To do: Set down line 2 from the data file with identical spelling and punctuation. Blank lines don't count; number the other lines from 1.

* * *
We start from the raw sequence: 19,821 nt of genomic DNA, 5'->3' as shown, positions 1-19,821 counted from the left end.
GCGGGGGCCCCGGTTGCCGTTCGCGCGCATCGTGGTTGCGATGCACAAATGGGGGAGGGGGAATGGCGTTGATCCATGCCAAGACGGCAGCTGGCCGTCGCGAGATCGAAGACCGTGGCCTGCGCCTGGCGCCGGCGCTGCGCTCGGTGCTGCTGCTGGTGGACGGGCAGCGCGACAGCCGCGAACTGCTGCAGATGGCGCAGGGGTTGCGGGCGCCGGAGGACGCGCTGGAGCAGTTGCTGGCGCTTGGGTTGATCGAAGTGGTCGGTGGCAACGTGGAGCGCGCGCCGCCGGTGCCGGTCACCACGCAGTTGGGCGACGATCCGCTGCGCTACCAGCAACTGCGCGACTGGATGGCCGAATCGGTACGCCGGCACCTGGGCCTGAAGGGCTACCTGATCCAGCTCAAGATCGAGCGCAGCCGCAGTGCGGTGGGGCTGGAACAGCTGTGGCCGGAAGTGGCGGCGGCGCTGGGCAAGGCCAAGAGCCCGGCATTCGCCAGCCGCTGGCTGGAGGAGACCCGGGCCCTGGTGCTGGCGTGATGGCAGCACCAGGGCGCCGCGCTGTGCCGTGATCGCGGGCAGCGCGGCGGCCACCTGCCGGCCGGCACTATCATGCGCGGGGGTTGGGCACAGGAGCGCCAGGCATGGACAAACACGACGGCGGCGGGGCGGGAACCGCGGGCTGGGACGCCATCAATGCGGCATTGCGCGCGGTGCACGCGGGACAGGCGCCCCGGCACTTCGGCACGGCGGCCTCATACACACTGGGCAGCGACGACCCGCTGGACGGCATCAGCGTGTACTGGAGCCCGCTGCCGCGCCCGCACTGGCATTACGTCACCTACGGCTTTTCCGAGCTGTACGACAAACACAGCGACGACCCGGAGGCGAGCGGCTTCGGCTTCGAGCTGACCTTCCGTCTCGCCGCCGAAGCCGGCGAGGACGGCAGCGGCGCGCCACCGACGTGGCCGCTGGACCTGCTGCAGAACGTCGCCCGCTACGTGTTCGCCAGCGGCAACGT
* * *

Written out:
GCGGGGGCCCCGGTTGCCGTTCGCGCGCATCGTGGTTGCGATGCACAAATGGGGGAGGGGGAATGGCGTTGATCCATGCCAAGACGGCAGCTGGCCGTCGCGAGATCGAAGACCGTGGCCTGCGCCTGGCGCCGGCGCTGCGCTCGGTGCTGCTGCTGGTGGACGGGCAGCGCGACAGCCGCGAACTGCTGCAGATGGCGCAGGGGTTGCGGGCGCCGGAGGACGCGCTGGAGCAGTTGCTGGCGCTTGGGTTGATCGAAGTGGTCGGTGGCAACGTGGAGCGCGCGCCGCCGGTGCCGGTCACCACGCAGTTGGGCGACGATCCGCTGCGCTACCAGCAACTGCGCGACTGGATGGCCGAATCGGTACGCCGGCACCTGGGCCTGAAGGGCTACCTGATCCAGCTCAAGATCGAGCGCAGCCGCAGTGCGGTGGGGCTGGAACAGCTGTGGCCGGAAGTGGCGGCGGCGCTGGGCAAGGCCAAGAGCCCGGCATTCGCCAGCCGCTGGCTGGAGGAGACCCGGGCCCTGGTGCTGGCGTGATGGCAGCACCAGGGCGCCGCGCTGTGCCGTGATCGCGGGCAGCGCGGCGGCCACCTGCCGGCCGGCACTATCATGCGCGGGGGTTGGGCACAGGAGCGCCAGGCATGGACAAACACGACGGCGGCGGGGCGGGAACCGCGGGCTGGGACGCCATCAATGCGGCATTGCGCGCGGTGCACGCGGGACAGGCGCCCCGGCACTTCGGCACGGCGGCCTCATACACACTGGGCAGCGACGACCCGCTGGACGGCATCAGCGTGTACTGGAGCCCGCTGCCGCGCCCGCACTGGCATTACGTCACCTACGGCTTTTCCGAGCTGTACGACAAACACAGCGACGACCCGGAGGCGAGCGGCTTCGGCTTCGAGCTGACCTTCCGTCTCGCCGCCGAAGCCGGCGAGGACGGCAGCGGCGCGCCACCGACGTGGCCGCTGGACCTGCTGCAGAACGTCGCCCGCTACGTGTTCGCCAGCGGCAACGT